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 June 27th, 2008, 06:41 AM #1 Joined: Apr 2008 Posts: 5 Help with complexity Hello. I just started learning the language Java since it's very useful. So I'm at a very low level so far! I just wrote this small program wich types out the multiplication tabel (spelling?) in a odd way. It seems abit confusing though, maybe you guys can tell me what I can make more simple. Don't tell me very complex things I could do with it just help me with the structure, please. Here it is: Code: ``` int limit, number2, head, number1; limit=1; head=1; number1=1; System.out.println("---THE MULTIPLICATION TABEL---\n"); //EVERYTHING STARTS //DESCRIBING WICH TABEL BEGINS while (limit!=6) { System.out.print("Multiplication table for "+head+"\t\t"); head++; System.out.println("Multiplication table for "+head); head++; //TYPING OUT THE NUMBERS for(number2=0; number2<=10; number2++) { System.out.print(number1+ "*" +number2+ "=" +number1*number2+"\t\t\t\t\t"); number1++; System.out.println(number1+ "*" +number2+ "=" +number1*number2); number1--; } System.out.print("\n"); limit++; number1=number1+2; }``` Thanks in advance /Pusik My Computer Forum is free to register and we welcome everyone!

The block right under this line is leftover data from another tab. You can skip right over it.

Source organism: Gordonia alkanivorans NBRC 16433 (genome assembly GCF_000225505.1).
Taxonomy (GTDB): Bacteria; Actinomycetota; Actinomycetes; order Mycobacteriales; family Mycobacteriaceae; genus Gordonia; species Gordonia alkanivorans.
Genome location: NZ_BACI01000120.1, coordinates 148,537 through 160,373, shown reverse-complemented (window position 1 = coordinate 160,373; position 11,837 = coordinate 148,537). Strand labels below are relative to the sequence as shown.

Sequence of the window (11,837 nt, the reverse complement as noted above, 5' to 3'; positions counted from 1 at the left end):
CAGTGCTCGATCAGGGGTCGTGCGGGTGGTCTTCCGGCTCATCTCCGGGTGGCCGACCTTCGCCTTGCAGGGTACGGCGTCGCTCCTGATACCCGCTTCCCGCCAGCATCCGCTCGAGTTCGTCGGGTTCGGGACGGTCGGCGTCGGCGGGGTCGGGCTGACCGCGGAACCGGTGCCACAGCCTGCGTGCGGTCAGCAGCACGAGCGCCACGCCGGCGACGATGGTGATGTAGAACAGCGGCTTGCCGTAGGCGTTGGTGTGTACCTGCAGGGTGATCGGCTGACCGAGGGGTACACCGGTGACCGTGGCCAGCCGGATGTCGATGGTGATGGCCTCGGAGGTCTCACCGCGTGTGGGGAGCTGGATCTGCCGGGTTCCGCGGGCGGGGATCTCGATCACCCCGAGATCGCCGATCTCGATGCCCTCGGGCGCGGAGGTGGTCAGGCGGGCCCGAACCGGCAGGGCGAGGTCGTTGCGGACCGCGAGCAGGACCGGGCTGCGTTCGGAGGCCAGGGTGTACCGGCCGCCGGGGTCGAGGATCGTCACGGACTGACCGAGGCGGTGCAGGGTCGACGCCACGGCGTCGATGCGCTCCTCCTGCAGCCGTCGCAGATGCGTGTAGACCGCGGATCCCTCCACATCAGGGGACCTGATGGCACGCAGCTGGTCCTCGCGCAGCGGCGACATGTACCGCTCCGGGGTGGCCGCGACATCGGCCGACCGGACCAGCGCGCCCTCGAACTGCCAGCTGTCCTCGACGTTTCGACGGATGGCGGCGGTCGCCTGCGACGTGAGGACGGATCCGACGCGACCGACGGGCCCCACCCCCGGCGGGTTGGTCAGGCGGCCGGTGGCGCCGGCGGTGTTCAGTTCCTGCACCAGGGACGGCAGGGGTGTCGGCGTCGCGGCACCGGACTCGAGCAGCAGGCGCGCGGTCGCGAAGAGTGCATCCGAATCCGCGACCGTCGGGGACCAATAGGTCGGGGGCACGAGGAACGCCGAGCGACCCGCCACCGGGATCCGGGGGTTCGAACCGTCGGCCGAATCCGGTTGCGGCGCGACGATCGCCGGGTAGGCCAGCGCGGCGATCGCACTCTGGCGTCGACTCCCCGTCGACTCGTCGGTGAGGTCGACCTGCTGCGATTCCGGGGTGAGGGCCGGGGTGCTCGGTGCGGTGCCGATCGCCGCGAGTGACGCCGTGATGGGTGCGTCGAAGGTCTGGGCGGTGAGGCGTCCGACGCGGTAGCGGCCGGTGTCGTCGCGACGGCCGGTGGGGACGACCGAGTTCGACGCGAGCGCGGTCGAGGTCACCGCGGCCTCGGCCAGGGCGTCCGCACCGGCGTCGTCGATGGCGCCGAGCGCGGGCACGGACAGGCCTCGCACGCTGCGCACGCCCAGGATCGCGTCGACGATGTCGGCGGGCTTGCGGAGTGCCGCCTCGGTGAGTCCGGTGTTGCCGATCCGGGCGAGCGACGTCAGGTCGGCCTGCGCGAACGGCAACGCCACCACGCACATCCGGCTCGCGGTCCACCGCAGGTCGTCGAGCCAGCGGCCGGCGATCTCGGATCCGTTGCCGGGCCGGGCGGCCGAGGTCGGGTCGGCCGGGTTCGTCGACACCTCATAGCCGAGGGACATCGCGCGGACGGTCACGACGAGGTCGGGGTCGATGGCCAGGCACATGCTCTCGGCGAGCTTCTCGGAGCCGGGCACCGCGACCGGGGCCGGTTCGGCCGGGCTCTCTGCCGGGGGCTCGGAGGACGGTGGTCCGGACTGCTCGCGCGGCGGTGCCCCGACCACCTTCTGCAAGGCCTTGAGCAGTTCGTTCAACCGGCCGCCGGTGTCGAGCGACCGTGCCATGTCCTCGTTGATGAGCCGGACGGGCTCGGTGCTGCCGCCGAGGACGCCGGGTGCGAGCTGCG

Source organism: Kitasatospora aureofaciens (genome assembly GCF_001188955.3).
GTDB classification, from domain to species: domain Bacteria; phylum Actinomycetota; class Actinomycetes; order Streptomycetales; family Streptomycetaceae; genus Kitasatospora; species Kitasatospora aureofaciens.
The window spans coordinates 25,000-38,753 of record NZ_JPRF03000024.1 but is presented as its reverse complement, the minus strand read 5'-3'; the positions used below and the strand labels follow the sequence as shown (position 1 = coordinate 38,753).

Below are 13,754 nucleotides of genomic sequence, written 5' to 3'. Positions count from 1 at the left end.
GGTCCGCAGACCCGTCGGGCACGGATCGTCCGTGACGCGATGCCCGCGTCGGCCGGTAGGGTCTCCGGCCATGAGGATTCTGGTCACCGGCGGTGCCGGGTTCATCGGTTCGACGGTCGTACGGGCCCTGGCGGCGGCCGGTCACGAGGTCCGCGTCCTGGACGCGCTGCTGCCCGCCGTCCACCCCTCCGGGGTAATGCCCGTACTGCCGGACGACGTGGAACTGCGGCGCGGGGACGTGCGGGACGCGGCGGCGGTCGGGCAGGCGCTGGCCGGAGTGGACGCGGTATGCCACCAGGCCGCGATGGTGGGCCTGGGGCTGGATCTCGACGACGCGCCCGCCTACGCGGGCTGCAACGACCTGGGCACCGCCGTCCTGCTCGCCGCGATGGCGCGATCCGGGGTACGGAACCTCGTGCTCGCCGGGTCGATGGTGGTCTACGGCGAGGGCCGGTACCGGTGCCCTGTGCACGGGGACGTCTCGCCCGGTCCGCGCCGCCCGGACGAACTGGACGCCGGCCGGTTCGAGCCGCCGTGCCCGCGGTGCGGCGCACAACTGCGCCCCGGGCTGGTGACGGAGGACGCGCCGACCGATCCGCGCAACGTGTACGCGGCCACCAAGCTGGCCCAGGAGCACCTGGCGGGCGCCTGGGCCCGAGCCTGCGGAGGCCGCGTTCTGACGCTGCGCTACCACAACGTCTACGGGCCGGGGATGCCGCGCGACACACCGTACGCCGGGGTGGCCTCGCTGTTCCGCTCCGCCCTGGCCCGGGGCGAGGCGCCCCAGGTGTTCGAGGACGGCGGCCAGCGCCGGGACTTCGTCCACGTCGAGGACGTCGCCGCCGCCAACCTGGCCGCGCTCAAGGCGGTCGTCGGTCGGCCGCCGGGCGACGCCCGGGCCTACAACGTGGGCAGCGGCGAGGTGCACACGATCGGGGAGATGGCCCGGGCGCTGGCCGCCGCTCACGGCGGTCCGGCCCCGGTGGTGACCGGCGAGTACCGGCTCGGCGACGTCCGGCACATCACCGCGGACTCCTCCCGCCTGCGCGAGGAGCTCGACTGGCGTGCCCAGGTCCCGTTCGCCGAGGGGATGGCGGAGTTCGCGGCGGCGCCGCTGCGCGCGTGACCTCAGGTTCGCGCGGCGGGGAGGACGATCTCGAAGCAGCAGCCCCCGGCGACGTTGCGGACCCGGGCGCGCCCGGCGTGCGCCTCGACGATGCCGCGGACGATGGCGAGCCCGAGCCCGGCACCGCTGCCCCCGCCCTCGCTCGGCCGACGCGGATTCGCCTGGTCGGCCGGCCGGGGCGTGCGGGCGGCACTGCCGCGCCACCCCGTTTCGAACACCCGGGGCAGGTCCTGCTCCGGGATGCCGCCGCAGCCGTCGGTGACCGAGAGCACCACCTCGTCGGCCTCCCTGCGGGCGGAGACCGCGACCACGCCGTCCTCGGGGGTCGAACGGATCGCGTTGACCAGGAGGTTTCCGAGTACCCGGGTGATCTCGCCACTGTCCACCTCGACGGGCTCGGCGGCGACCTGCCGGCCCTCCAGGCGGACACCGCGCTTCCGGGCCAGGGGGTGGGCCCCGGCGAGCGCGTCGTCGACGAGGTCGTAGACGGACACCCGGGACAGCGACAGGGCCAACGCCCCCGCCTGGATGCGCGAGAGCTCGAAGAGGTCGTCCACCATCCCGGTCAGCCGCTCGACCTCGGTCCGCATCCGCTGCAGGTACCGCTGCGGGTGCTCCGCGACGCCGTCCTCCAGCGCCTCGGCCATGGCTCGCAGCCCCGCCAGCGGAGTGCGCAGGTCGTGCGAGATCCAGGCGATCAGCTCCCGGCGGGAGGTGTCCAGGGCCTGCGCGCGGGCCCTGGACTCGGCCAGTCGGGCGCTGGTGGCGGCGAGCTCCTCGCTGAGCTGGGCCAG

June 27th, 2008, 10:52 PM #2 Joined: Dec 2007 Posts: 138 Re: Help with complexity I'll be responding to this tomorrow... I'm having computer troubles, so I'm going to give up for the night and figure out why my computer hates me tomorrow, but long story short: In order to get a "prettier" output, you either need to make the code much more complex, or use more advanced techniques. June 29th, 2008, 06:54 AM #3 Joined: Dec 2007 Posts: 138 Re: Help with complexity Ok. finally got around to it. This may be too advanced, but have you ever worked with arrays? (I'm guessing not...) If so, you just need to read the next paragraph, otherwise, read the whole post. (also, there's another idea that bypasses the arrays at the bottom...) Create a square two dimensional array of whatever dimensions you want to make the table (you can hard-code this, or allow the user to select it, depending on how comfortable you are with user input. Then iterate through, placing each product in its own index. The print function might be tricky... I have it at the bottom. Now, a more detailed description. An array is just a bunch of pieces of data in a "row". Think of each array index as a blank spot to place a variable into for example, the code for an array of integers (let's say 2, 4, 7, 3) is: Code: ```int [] arr = new int; //instantiates an empty array of size 4. arr=2; // array indexes start at 0. These next 4 lines are just putting "elements" in the array arr=4; arr=7; arr=3; //alternatively, you could use the following code: int [] anArray= {2,4,7,3};``` Now accessing each element is just like accessing any other variable, only you need to give an index. for example: Code: ```System.out.print(arr); //prints whatever is in arr. //or int a = arr+arr;``` a good way to iterate through arrays is to use a for loop (or a while loop): Code: ```int i=0; //while loop prints each element of the array while (i<4) { System.out.println(arr[i]); i++; }``` A multidimensional array is the same thing as an array, only there are two indexes. Think of a 2-dimensional array as a grid: [][][][] [][][][] [][][][] Each one of those boxes can hold a variable. And each row holds an array. They are indexed: ( (0,0)(0,1)(0,2)... (1,0)(1,1)... (2,0)... ... the code to initiate one is pretty much the same: Code: `int [][] 2dArr = new int ; //first box is row, second is columns` iterating through is the same thing with an internal loop: Code: ```for(int i=0;i<4;i++) { //iterates through rows for(int j=0;j<4;j++) { //iterates through each column on that row arr[i][j]=i*j; } }``` Now, let's look at a few iterations of this. first i=0: it iterates through j=0-->j=3, multiplying each by 0 (since i=0) and puting that in arr[j]. So the first row is:  Then it increases i to 1, and does it again  Then i=2  etc. Notice anything? We've just created a multiplication table! Now let's look at the whole code to create and print our multiplication table: Code: ```public void create_mult_table(int size){ /*the above line just says this is a method called create_mult_table, which returns nothing (void) and takes one argument: an integer which will be called size within the method. Instead, you can just paste the rest of the method into a "main()", and change the line I say to change later.*/ int[][] table = new int[size][size]; /*if you copy into main(), either hardcode this line with some number, or set the variable "size" before this line*/ for(int i=0;i